It looks like a web page, but it's a full blown web app, tied to services all over the place.
Update:the A9 diary is not a blog, it's for "[annotating] any page with notes", according to an insider.
The underlying search results are in part from Google, and in part from Amazon (the tagline at the bottom reads "Search results enhanced by Google. Results also provided by A9.com and Alexa").
The screenshot was taken with me logged in. You get access to things like a search history, showing recently visited sites, searches in the past 24 hours, and other time periods. Searches will also return results from your history, just as they will return results from any bookmarks you have.
The far right row of buttons controls what you see. Clicking the buttons displays additional columns, without any page reloading. The whole thing certainly does feel very interactive, and very slick. The application it most feels like is (perhaps not surprisingly) Google's Gmail.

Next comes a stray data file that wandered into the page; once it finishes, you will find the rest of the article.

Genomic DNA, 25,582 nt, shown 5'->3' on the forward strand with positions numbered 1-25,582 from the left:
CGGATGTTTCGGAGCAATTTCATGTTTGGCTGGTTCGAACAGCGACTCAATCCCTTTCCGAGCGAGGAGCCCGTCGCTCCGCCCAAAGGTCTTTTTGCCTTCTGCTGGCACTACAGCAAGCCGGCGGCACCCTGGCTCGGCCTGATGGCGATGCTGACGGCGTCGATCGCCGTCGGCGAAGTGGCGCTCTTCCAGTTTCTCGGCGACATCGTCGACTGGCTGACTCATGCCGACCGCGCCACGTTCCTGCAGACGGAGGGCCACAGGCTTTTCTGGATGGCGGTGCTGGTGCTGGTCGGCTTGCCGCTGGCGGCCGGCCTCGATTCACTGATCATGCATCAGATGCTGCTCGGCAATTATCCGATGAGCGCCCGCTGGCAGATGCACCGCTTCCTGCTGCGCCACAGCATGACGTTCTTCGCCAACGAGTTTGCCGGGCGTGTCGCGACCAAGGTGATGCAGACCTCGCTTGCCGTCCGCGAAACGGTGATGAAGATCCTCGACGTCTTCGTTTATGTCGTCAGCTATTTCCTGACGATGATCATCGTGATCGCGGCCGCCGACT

The buttons control the display and search results from the following:
- Web: standard web search
- Books: uses Amazon's Search Inside the Book to return results for the terms in books
- Images: Google Image Search
- Movies: results from IMdb.com
- Reference: GuruNet results
- History: as mentioned, your own search history
- Diary: from what I can tell, this is Amazon giving you your own blog -- the URL it points to (diary.a9.com) is currently not working. You can apparently only post to it from the A9 Toolbar, which currently only works in IE.
Amazon has always been good at turning searches directly into dollars, and they've pulled together some interesting partners. I'm of course especially curious about this mysterious diary component. And the big hype word du jour -- RSS -- is nowhere to be seen.